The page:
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February 25, 2008

Men and Books: Who Doesn't Read?

Posted by carol
One of the questions that I am asked most is about men and book clubs. Are they in book clubs? And WHAT do they read? We did an interview with Andrew McCullough, the founder of the Man Book Club in Marin County, California on and when we decided to do this blog he was one of the first people who we invited to join as a regular contributor. Uniquely qualified to share his insights on men's reading habits, Andrew balances discipline and humor to keep his gang of men reading and sharing. The Man Book Club culls titles from award-winning authors (always men!) and every member votes on the proposed selection. This month, in a departure from fiction, they are reading THE NINE by Jeffrey Toobin.

As an oppressed minority, I'm occasionally asked to generalize about the experiences of men who, like me, quietly belong to book groups. It's easy to describe what men like to read (shorter books, no chick lit), but much harder to tease out the subtler differences between men and women. So, for now, I won't pretend to. Instead, I'll stick with what I do best and generalize wildly about men and reading.

My all-time favorite topic (after professional football and climate change) is the I Don't Read canard, which is manifested in this particular brush-off: "I can't be in a book group because I don't read." The variations on this theme are: "I don't like to read fiction" and "I don't have enough time to read." The inconsistencies point to an obvious conclusion: men do read but hate to admit it, especially if it means being drawn into a book group.

The evidence is overwhelming. Men are voracious consumers of anything sports. We proudly subscribe to scientific and technical periodicals. Everything from Atlantic Monthly to Vanity Fair is comfortably within our range. Heck, we'll even admit to reading our equivalents of Shape and Self (and that does include Maxim!). But the difference between magazines and books is where the trouble starts.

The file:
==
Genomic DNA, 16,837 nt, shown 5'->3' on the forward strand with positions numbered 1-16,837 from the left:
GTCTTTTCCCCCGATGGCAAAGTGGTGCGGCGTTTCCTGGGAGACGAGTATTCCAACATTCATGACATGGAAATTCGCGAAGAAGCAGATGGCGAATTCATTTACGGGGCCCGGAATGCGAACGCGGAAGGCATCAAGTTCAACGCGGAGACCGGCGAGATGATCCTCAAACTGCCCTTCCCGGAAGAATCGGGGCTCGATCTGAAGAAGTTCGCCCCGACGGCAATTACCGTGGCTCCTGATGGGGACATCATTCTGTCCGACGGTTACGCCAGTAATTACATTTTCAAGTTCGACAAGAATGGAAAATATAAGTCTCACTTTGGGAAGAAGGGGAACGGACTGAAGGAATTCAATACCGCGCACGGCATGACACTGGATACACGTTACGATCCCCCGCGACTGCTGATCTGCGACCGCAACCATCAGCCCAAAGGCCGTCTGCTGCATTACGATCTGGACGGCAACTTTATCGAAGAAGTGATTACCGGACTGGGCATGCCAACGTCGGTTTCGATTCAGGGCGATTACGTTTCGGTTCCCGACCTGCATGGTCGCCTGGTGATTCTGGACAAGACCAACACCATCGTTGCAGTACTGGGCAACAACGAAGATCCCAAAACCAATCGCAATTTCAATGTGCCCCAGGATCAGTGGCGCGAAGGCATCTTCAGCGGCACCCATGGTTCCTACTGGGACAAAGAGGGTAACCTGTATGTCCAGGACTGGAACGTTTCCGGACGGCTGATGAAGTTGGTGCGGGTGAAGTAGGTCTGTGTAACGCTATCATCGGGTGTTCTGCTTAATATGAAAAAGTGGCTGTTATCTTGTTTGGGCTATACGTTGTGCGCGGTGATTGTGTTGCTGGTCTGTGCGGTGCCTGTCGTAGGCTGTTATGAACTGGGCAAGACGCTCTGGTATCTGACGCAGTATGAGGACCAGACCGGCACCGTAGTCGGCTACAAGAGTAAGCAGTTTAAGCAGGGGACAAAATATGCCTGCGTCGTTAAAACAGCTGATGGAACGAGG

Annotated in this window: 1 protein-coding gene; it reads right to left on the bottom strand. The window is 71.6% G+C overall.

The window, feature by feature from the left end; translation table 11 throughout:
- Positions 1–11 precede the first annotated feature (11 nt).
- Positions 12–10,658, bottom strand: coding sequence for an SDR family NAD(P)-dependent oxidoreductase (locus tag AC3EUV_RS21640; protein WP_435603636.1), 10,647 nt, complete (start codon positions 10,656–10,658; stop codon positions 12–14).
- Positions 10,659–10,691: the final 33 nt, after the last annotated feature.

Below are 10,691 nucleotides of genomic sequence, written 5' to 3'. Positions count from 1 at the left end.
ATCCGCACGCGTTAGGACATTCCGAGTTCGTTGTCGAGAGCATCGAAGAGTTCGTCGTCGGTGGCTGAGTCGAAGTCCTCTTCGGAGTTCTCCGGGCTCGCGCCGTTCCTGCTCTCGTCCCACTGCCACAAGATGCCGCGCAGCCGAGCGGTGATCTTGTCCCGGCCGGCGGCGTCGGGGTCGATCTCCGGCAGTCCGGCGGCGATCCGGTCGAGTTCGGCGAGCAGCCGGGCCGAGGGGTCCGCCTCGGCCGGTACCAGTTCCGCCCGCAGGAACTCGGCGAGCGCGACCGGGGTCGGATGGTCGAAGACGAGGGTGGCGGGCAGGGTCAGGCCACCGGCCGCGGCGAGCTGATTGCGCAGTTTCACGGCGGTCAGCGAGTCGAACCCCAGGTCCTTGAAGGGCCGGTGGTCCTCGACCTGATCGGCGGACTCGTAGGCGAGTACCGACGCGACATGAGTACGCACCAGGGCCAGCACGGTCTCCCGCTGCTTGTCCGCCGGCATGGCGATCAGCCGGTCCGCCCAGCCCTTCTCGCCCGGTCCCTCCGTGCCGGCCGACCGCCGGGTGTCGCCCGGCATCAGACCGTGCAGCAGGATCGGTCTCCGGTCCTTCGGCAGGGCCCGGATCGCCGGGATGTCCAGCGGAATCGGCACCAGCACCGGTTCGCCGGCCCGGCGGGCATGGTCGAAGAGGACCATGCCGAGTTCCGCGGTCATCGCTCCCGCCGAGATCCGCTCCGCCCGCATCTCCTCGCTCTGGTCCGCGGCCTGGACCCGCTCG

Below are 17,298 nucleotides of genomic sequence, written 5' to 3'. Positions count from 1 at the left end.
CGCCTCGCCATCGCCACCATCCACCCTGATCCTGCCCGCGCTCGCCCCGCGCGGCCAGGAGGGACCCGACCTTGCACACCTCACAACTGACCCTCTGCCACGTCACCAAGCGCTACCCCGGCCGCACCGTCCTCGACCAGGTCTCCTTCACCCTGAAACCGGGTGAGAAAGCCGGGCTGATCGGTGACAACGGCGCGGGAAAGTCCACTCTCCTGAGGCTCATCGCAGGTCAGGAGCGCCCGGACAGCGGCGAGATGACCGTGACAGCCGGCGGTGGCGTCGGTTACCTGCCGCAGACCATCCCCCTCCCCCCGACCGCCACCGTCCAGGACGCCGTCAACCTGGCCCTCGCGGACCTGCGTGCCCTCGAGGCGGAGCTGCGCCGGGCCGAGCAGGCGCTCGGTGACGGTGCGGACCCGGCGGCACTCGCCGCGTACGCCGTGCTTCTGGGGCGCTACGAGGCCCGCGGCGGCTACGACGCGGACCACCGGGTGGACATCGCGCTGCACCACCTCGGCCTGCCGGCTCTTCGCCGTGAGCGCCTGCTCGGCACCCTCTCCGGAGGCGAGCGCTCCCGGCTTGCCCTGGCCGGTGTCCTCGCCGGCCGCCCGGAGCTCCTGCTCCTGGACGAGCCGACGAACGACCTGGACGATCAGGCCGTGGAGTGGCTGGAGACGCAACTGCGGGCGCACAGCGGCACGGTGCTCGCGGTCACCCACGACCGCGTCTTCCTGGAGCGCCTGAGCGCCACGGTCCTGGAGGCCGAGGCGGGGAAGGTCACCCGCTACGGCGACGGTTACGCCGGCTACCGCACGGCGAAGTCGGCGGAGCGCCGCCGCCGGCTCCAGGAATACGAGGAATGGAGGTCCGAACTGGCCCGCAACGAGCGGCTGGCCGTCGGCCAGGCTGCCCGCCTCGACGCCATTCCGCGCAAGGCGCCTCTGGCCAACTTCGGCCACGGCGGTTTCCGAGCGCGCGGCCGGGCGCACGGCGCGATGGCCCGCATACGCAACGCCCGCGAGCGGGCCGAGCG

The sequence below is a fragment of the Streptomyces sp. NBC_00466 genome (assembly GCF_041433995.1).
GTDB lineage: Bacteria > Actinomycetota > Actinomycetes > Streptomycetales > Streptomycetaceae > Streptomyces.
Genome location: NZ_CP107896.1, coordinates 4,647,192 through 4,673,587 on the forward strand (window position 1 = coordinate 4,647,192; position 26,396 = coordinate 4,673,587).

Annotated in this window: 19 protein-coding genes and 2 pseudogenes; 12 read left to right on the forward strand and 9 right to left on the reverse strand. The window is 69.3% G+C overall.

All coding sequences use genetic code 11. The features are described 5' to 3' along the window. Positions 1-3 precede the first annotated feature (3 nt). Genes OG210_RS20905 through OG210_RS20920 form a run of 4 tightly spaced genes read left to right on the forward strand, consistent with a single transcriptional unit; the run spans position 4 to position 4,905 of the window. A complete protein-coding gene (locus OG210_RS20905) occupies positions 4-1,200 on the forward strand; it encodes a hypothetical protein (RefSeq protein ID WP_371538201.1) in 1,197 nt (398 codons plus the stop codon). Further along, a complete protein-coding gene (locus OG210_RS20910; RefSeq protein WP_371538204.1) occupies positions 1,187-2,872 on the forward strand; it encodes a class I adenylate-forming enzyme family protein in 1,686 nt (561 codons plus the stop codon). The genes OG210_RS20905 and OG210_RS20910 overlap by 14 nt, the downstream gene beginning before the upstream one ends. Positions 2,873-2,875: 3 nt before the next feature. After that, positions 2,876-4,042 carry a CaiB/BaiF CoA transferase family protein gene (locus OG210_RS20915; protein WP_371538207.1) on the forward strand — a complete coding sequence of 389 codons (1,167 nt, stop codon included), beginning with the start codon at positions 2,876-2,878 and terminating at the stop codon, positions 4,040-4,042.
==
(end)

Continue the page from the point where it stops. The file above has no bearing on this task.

With magazines, we define ourselves as tech-savvy or politically informed or socially conscious. But books, especially those picked by others in a book group, risk pulling us down a slippery slope. There are certain authors that are poison to most men. (That's why we stopped reading Jane Austen, if we ever did, in high school.) There are others that provide just the right masculine halo. (Norman Mailer, may you rest in peace.) And then there are all those other titles and authors of unknown provenance. They're the ones that make us nervous.

But it's not just author and subject matter that worry men. The prospect of actually discussing a book can terrify some of us. The liberal arts types may forge ahead, but the contractors and engineers find dissecting books alarming. Reading guides help, but they sometimes contain words that only an English major could love. The solution for most guys is to steer clear of jargon and go with simple declaratives like, "The main character was such a jerk!" or "What a lousy ending!" or "That book sure was looong!"After a few shared sound bites, most men loosen up and then the real discussion gets going.

When a man tells you he's not really into the book club thing, listen to his protests and decide if they're genuine. But if he tells you he just doesn't like reading fiction, offer the following coded response: "I don't either, except for maybe Cormac McCarthy...that dude is phat!"